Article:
After finishing the stint in Cuba, nearly 20 Canadian diplomats complained of severe headaches, visual problems and nausea. They claim that the government has failed them and others who are still ill with the mysterious “Havana Syndrome.”
Officially, Canadian authorities are aware of only 14 cases of unexplained inferiority, last recorded in December 2018.
However, affected diplomats who have complained that it took too long to evacuate the government and provide treatment in Ottawa said the number is approaching and increasing.
Paul Miller, a Toronto lawyer representing 18 Canadian diplomats claiming more than $ 28 million in damages and interest, continues to receive calls from alleged victims. I told AFP that I was there. “There are some very recent cases since 2021,” he said.
A source close to the incident told AFP that there were just two reports of diplomats this year who were forced to end their mission tour in Havana earlier than planned after experiencing symptoms.
A mysterious case of distress called “Havana Syndrome” in the media first appeared in Cuba in 2016.
US and Canadian diplomats (some diplomats claimed to have heard a very high pitch) began complaining of migraines, dizziness, and nausea.
In some, brain lesions were diagnosed.
Cases were subsequently reported among diplomats working in Australia, Austria, China, Colombia, Germany, Russia and even Washington.
A former Canadian diplomat who lived in Cuba for four years said he woke up one morning in 2017, suffering from dizziness and “bad nosebleeds.”
“I haven’t had a nosebleed since I was a kid,” the woman told AFP on condition of anonymity.
She said her symptoms got worse.
Just a few weeks after arriving in Havana in 2017, another said, “I started feeling strange vibrations in my ears at the same time every night,” and noticed a previously perfect loss of vision. ..
“I had never worn glasses and had no visual problems. I have had to wear greenish glasses as much as possible since Cuba. Still, my eyes are sometimes blurred,” she said. ..
Several hypotheses have been put forward to explain the symptoms — from electronic weapons that US rivals such as Russia may use to mass hysteria triggered by the effects of stress and pesticides.
There was no definitive conclusion, and Cuban authorities deny the existence of the syndrome.
In September, a panel of 16 experts convened by the Communist government in Havana released a report stating that the claim was “scientifically unacceptable.”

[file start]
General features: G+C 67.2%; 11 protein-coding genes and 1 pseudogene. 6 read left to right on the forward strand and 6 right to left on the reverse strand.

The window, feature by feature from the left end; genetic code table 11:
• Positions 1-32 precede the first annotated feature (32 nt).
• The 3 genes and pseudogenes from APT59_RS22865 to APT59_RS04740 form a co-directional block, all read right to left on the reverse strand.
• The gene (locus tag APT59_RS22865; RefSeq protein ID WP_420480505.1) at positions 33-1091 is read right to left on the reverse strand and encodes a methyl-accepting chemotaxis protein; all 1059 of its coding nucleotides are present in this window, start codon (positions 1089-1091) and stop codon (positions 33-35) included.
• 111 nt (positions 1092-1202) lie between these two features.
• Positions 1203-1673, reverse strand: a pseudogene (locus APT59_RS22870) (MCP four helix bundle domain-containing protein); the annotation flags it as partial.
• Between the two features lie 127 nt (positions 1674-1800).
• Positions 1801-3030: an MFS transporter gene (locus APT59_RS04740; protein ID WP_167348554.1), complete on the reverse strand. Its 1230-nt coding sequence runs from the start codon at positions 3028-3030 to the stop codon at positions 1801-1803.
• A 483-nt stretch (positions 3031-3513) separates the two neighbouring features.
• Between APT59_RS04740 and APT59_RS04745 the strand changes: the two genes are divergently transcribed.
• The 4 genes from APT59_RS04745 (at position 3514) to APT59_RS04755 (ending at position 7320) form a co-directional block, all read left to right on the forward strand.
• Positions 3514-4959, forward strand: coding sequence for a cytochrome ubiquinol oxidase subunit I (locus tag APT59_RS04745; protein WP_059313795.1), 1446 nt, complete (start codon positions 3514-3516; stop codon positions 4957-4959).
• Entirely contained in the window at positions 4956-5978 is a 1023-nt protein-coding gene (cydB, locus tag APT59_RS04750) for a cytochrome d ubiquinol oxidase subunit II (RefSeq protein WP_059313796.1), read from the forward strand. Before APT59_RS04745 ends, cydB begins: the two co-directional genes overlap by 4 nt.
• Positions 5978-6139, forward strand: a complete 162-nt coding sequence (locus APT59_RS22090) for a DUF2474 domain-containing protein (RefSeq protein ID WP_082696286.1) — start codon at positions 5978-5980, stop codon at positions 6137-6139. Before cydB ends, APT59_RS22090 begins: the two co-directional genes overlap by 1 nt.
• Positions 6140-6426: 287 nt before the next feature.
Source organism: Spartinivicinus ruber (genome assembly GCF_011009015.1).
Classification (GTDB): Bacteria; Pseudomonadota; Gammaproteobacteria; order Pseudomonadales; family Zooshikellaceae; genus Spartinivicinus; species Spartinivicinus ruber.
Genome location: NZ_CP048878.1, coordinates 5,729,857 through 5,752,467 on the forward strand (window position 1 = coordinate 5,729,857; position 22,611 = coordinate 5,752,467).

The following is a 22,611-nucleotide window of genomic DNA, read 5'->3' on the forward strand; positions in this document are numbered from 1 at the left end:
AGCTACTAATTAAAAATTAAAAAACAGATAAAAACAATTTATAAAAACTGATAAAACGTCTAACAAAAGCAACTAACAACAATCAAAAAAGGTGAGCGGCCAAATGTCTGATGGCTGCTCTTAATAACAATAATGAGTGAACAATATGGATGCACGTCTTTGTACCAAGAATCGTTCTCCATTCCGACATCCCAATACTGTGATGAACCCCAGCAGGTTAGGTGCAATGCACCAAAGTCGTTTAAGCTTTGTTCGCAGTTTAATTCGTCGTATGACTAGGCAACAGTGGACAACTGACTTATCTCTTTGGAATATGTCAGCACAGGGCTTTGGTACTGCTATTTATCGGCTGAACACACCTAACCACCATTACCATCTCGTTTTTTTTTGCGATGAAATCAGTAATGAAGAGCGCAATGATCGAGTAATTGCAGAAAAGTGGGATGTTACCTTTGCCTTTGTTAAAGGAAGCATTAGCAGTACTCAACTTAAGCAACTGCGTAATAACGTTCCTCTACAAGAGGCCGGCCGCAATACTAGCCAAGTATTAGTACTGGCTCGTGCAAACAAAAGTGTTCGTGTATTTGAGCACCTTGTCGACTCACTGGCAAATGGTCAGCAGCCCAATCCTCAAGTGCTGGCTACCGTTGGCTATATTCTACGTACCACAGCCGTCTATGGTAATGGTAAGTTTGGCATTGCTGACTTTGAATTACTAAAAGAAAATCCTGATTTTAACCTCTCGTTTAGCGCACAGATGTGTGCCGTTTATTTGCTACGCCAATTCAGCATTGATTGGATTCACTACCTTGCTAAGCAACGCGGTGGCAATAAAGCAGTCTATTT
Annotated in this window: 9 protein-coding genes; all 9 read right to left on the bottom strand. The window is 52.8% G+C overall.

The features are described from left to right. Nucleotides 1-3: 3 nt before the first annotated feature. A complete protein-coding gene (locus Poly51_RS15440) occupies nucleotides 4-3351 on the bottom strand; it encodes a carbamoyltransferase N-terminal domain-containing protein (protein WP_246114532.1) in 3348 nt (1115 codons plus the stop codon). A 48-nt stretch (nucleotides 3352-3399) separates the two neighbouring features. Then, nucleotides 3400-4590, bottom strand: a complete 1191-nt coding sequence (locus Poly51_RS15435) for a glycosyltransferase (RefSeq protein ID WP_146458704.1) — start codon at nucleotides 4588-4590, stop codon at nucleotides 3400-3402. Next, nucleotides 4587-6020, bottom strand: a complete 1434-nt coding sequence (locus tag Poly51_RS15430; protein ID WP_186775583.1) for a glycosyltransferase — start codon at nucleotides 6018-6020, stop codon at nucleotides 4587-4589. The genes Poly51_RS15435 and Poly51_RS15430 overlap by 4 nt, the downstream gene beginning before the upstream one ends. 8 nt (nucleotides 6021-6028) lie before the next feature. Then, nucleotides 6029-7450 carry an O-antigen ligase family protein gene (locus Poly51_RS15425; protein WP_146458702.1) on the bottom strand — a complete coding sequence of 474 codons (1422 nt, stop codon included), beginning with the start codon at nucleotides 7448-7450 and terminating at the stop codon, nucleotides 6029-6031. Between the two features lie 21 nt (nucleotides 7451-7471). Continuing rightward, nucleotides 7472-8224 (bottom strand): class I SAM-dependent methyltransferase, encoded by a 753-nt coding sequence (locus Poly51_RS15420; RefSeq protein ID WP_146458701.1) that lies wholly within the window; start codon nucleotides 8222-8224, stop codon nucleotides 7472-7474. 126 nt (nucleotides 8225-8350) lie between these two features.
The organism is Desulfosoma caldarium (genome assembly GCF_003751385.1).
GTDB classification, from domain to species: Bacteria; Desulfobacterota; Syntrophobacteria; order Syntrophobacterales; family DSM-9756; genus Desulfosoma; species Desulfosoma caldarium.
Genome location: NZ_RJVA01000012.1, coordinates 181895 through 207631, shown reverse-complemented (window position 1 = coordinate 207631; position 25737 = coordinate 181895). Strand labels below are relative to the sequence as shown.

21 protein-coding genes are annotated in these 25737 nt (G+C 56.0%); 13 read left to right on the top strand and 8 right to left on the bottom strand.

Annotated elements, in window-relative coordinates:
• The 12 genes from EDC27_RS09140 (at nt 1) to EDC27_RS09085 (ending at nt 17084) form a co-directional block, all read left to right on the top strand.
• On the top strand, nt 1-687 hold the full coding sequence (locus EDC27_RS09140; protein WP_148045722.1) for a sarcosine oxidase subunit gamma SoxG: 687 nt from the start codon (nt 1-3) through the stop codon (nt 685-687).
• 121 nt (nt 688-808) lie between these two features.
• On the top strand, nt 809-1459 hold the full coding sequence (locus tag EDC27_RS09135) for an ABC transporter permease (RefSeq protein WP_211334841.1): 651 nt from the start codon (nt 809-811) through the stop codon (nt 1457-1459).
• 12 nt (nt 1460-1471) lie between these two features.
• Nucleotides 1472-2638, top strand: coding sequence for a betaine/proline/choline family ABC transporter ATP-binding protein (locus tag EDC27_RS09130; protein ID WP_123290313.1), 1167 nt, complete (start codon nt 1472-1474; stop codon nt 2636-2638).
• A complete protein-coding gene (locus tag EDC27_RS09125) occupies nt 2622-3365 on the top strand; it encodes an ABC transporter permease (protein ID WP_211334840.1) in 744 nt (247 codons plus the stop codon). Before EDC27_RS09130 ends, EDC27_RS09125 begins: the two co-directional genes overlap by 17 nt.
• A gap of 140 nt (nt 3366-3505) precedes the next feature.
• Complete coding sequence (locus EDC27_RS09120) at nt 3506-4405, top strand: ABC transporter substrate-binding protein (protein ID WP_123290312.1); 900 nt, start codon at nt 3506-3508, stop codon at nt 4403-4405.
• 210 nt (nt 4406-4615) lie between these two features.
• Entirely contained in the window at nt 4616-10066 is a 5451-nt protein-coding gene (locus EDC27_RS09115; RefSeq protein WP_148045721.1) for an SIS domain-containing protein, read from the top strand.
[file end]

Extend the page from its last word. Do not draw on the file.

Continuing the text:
“Neither the Cuban police nor the FBI nor the Royal Canadian Mounted Police have found evidence of an’attack’on Havana’s diplomats, despite a thorough investigation,” he said.
In Washington, the case is far from over.
Last month, Secretary of State Antony Blinken promised to be “underlying” the problem, coordinating the response, and having two veteran envoys to ensure that those who report symptoms receive appropriate medical care. Appointed.
Suffering Canadian diplomats say their complaints are not treated with the same level of urgency.
“I think our biggest complaint is that we weren’t provided with any kind of assistance,” one said.
Another said he was instructed not to tell anyone, even medical personnel, about his health concerns. I think they prioritized their relationship with Cuba over their people. “
Cuba’s relationship with the United States is notorious for being tense, except for short-term detention from 2014 to 2016, but its relationship with Canada is warm.
Ottawa has historically been the main source of tourists to the island, having not broken ties since the Fidel Castro-led revolution in 1959.
Miller agreed that the treatment of estimated American and Canadian victims was “very different.”
“Here (Ottawa), the government says:” We will do everything to take care of diplomats. “They do not. “
In a written response to the AFP, the Canadian Ministry of Foreign Affairs “takes Canadian health, safety and security very seriously” and “continues to monitor the health and safety of diplomatic staff stationed in Havana.” I am. “
In January 2019, Canada announced that it had cut embassy staff by about half as a result of unexplained symptoms, but has since begun to increase numbers and will soon return to full staff.
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Canadian diplomats say Ottawa mistakenly treated the crisis of “Havana Syndrome” as a fall illness for nearly 20 years.
Source link Canadian diplomats say Ottawa mistakenly treated the crisis of “Havana Syndrome” as a fall illness for nearly 20 years.